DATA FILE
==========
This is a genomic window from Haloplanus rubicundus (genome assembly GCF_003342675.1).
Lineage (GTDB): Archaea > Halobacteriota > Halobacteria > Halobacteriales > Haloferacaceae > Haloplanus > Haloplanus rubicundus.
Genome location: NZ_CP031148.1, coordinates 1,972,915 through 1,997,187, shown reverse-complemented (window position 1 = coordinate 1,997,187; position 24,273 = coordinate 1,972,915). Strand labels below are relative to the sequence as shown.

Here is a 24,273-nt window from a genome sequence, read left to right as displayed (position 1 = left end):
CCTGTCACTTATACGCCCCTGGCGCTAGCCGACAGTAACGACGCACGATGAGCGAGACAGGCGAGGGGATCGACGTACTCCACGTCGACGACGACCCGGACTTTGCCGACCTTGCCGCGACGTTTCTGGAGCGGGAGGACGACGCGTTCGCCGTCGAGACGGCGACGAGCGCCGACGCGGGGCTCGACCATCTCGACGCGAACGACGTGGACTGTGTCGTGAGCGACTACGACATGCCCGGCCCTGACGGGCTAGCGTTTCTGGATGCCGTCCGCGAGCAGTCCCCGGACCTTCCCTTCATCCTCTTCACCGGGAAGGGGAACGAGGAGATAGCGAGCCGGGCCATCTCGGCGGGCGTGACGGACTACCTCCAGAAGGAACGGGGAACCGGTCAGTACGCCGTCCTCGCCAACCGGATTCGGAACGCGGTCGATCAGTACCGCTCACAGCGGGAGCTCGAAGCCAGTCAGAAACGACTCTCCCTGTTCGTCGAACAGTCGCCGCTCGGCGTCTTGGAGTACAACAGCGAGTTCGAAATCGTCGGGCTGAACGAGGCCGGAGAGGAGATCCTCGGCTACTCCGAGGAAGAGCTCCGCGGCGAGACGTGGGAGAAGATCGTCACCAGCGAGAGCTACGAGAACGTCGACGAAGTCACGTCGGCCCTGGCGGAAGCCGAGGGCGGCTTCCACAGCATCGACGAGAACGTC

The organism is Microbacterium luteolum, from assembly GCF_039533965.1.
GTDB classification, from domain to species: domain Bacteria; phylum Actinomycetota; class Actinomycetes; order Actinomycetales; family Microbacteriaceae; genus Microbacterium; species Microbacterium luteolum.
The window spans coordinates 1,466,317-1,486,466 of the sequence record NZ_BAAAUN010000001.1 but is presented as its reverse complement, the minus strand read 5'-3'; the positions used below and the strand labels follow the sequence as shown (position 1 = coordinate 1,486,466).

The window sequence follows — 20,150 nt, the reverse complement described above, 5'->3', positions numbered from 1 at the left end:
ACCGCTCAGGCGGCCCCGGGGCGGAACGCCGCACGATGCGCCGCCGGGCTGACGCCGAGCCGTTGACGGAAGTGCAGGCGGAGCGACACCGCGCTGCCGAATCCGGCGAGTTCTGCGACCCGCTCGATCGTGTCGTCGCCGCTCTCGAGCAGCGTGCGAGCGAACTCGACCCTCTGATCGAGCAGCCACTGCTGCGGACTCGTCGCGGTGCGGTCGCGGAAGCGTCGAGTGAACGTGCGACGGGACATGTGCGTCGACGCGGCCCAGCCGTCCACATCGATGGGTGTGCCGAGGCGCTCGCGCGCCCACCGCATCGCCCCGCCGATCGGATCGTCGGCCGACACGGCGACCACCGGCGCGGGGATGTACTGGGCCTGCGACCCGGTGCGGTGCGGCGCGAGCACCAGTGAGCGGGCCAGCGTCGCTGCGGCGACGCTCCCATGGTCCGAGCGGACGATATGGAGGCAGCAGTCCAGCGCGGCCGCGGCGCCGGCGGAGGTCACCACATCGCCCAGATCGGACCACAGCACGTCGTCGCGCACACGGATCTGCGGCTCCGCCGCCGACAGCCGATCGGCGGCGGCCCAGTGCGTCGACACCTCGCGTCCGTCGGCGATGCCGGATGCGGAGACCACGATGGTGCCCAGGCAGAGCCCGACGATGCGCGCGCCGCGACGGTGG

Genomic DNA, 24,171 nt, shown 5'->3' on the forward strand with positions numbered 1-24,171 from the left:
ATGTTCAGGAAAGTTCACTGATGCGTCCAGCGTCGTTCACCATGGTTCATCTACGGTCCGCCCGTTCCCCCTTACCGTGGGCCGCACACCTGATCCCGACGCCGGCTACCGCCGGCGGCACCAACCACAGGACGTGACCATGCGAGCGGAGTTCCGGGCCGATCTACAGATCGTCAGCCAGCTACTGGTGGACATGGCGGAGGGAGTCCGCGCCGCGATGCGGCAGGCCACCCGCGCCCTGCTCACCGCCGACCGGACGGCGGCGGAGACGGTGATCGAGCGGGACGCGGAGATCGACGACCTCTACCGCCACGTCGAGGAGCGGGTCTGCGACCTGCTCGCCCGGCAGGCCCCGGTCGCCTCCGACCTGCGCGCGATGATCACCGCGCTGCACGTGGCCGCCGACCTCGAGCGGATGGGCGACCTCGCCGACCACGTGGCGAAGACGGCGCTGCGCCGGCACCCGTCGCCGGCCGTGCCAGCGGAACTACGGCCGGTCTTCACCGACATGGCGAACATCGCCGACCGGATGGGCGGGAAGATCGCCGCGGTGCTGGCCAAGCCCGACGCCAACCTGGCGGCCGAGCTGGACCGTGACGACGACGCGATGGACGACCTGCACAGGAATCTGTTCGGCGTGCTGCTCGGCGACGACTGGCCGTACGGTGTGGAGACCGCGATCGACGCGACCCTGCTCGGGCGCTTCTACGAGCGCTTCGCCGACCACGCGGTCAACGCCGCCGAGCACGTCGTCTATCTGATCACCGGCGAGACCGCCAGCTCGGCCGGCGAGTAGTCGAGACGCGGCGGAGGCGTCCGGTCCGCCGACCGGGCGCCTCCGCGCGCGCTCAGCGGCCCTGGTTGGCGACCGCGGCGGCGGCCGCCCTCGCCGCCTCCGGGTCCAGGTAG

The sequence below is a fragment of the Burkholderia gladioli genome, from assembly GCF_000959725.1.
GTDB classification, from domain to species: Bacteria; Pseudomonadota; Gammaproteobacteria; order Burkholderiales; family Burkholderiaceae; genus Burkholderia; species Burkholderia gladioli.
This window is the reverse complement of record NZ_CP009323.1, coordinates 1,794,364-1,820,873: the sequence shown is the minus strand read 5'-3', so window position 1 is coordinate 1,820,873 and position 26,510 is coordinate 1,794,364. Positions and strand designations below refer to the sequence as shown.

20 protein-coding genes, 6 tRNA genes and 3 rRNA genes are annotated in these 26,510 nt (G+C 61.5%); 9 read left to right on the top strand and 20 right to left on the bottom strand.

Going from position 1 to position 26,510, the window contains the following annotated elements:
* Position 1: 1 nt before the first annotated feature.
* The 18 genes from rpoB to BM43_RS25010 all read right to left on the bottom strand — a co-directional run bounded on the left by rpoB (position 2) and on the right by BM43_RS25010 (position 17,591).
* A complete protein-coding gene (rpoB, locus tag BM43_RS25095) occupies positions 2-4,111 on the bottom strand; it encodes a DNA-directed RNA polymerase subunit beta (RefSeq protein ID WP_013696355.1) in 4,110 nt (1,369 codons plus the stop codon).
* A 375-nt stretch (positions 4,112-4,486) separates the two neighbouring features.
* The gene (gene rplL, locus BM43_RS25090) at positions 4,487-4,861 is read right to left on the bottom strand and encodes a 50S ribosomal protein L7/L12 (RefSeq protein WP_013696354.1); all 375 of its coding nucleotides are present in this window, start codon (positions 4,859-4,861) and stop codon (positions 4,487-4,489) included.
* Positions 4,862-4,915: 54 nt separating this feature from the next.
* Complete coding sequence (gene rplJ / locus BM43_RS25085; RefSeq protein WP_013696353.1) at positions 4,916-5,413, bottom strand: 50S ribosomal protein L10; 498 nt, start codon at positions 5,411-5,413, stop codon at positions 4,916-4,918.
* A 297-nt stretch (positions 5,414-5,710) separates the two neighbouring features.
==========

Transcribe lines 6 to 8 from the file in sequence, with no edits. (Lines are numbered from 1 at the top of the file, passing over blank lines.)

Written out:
The organism is Microbacterium luteolum, from assembly GCF_039533965.1.
GTDB classification, from domain to species: domain Bacteria; phylum Actinomycetota; class Actinomycetes; order Actinomycetales; family Microbacteriaceae; genus Microbacterium; species Microbacterium luteolum.
The window spans coordinates 1,466,317-1,486,466 of the sequence record NZ_BAAAUN010000001.1 but is presented as its reverse complement, the minus strand read 5'-3'; the positions used below and the strand labels follow the sequence as shown (position 1 = coordinate 1,486,466).